Charles Schwab & Co. – Building a Culture: No Ceilings, No Barriers, No Limits (Practices)Jan 06, 2000
Since its start 25 years ago, Charles Schwab & Co. has been building an inclusive, open, and values-driven culture reflective of its founder’s vision for an equitable workforce. Schwab’s vision is that each employee is judged on ability and given the chance to reach maximum potential, regardless of race or gender. The firm’s unique culture supports this vision and continues to thrive, in part because of a communications effort that pervades all areas of the business. Schwab also recognized that a market advantage could result from recruiting and developing traditionally under-represented segments of the financial services workforce. The result: women make up a key talent base at Schwab.
Cutting-edge communications efforts support Schwab’s culture, ensuring it’s continuity in the midst of the financial service industry’s rapidly developing and changing business environment. Schwab’s intranet site is updated daily to reflect what’s going on in the organization. Firm-wide e-mails and voice mails from the co-CEOs, along with an open-door policy practiced by senior management, work to reinforce top-down support of the values-driven culture. Employees hold each other accountable for living the Schwab vision and upholding its cultural values. The company continually strives to embed its values in the organization amidst the firm’s rapid growth by using cultural alignment as screening criteria for managerial candidates. The firm also requires a two-day orientation – addressing Schwab’s values – for all new employees. It uses learning maps and interactive games and activities and posts vision and values statements in prominent areas throughout the firm. An employee survey serves as a formal measure of accountability. After close analysis of the annual surveys, managers build action plans and are then held accountable in their performance reviews for implementation of these plans. Hiring, turnover, retention, time in grade, and participation rates in training programs are tracked by race and gender. Results are shared with the co-CEOs and at each quarterly business unit update. In addition, a host of recruitment, development, advancement, and work/life programs reinforce the culture.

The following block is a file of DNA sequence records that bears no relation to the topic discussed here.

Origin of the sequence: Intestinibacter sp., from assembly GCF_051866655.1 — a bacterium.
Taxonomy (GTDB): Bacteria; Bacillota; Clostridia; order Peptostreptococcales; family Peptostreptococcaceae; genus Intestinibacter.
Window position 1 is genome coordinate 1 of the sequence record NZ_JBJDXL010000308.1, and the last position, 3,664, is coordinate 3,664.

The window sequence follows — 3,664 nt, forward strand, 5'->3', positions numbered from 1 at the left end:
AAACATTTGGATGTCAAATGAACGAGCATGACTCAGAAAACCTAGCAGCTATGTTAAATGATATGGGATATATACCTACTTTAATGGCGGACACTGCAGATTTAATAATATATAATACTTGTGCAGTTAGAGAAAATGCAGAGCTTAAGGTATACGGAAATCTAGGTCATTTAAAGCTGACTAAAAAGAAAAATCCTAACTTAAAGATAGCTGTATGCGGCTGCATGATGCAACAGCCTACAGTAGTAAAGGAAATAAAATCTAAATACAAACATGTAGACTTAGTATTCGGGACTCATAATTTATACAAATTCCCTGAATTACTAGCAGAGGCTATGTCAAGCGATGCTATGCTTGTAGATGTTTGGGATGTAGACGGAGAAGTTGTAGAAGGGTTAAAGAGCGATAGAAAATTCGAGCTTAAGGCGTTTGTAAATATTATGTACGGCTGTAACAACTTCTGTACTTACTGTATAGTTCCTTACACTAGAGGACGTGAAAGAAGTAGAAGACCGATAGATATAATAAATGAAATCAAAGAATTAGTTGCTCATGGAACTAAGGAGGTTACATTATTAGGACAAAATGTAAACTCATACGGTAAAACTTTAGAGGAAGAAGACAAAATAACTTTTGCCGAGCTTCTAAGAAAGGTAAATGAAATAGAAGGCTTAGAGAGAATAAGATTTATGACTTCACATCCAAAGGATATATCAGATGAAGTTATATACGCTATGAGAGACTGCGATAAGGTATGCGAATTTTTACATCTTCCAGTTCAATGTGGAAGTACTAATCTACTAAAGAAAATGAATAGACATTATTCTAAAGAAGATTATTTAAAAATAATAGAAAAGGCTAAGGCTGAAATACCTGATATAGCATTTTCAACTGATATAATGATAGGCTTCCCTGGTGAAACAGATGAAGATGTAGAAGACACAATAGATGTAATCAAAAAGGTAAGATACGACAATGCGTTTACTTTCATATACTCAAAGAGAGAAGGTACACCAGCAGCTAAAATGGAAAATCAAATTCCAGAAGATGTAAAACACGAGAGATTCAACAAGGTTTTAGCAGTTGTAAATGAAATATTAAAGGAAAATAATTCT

Schwab’s initiative, Building a Culture: No Ceilings, No Barriers, No Limits, has been successful for women: women make up 39 percent of Schwab’s workforce and 36 percent of corporate officers. Two of the company’s five vice chairmen are women, and two women sit on the 12-member board of directors. Due to the strong presence of women in senior management, 77 percent of Schwab’s employees ultimately report to a woman.